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Thyroiditis treatment is aimed at reducing the symptoms depending on their severity: pain, thyrotoxicosis (high levels of thyroid hormones in the blood), or hypothyroidism. Antibiotic treatment may also be necessary if there is infection. The autoimmune cause cannot be addressed as the triggering agent is unknown and the consequences of thyroid disease are minor, and treatable, compared to the side effects of lifelong immunosuppressive treatment.
Pain. The pain associated with subacute thyroiditis is usually controlled with anti-inflammatory drugs, such as aspirin or ibuprofen (gastric protection is advised). Severe pain requires treatment with corticosteroids (prednisone). The medication is reduced progressively. If the patient has required corticosteroid treatment, the dose should be reduced slowly over a period of 1-3 months to avoid relapse.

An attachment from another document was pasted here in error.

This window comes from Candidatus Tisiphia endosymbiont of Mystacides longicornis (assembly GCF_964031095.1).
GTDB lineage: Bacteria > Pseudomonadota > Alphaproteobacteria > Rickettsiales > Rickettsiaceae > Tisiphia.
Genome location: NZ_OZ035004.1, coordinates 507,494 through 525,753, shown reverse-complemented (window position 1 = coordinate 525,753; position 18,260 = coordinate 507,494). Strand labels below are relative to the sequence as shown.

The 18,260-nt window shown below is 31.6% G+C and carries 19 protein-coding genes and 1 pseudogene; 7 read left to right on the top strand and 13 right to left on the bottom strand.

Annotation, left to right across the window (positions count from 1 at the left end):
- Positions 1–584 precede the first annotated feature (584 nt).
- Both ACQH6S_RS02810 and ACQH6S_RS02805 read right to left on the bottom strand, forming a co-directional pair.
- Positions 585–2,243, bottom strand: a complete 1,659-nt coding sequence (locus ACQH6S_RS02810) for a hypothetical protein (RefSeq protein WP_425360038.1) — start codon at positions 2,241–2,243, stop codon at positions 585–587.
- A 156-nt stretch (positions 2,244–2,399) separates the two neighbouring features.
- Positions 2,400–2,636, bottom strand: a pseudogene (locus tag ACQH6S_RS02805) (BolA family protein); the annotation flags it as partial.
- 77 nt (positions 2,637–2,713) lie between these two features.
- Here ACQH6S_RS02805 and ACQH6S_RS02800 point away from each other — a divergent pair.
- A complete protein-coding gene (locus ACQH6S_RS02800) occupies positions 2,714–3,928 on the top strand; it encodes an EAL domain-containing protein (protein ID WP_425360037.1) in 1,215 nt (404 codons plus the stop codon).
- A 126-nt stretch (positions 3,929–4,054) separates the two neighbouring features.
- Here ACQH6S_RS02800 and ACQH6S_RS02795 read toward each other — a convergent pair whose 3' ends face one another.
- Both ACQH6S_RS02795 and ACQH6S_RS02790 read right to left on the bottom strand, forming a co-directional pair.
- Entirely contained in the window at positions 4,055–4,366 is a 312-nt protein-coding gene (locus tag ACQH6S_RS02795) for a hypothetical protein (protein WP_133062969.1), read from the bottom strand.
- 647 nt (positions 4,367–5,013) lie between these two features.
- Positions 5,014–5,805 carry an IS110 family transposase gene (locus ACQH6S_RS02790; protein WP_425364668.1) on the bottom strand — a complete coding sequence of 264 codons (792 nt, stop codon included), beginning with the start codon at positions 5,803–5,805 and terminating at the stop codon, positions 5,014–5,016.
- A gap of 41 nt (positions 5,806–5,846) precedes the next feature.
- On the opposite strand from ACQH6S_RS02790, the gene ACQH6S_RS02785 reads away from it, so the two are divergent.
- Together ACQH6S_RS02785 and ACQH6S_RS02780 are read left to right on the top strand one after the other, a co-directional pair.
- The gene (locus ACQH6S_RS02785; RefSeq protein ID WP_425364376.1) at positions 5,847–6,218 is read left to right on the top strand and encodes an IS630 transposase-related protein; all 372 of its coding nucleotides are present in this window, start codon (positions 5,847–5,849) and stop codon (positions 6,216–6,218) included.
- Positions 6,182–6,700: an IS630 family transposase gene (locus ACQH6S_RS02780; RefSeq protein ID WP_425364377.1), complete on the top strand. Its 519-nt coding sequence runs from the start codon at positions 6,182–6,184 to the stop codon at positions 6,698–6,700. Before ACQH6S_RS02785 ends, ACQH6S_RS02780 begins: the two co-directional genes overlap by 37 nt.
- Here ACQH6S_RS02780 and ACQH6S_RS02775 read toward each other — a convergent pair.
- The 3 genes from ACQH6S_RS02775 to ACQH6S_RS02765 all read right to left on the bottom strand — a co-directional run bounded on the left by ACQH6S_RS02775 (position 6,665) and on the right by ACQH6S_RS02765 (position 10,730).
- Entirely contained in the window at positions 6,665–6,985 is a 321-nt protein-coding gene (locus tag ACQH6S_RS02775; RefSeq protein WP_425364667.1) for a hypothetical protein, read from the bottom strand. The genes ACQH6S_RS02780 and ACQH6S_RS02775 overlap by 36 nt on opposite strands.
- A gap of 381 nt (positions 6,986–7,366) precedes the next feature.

Thyrotoxicosis. If the thyrotoxicosis produces symptoms of hyperthyroidism, non-selective beta-blocker drugs such as propranolol are recommended. Antithyroid drugs are not used routinely because the symptoms of thyrotoxicosis are due to hormones being released into the blood from the inflamed thyroid and not a result of increased hormone production from the thyroid gland itself. The medications are gradually phased out, because this stage of the disease is temporary and only lasts 1-3 months.
Hypothyroidism. In cases of Hashimoto's thyroiditis, chronic hormone replacement therapy with levothyroxine is started. In the hypothyroid stage of subacute thyroiditis and postpartum hypothyroidism, hormone replacement therapy with thyroxine is given for approximately 6-12 months if there are symptoms or significant analytical alterations. After this, the dose is gradually reduced to assess whether or not thyroid hormone is needed on a permanent basis. In most patients, the thyroid function recovers.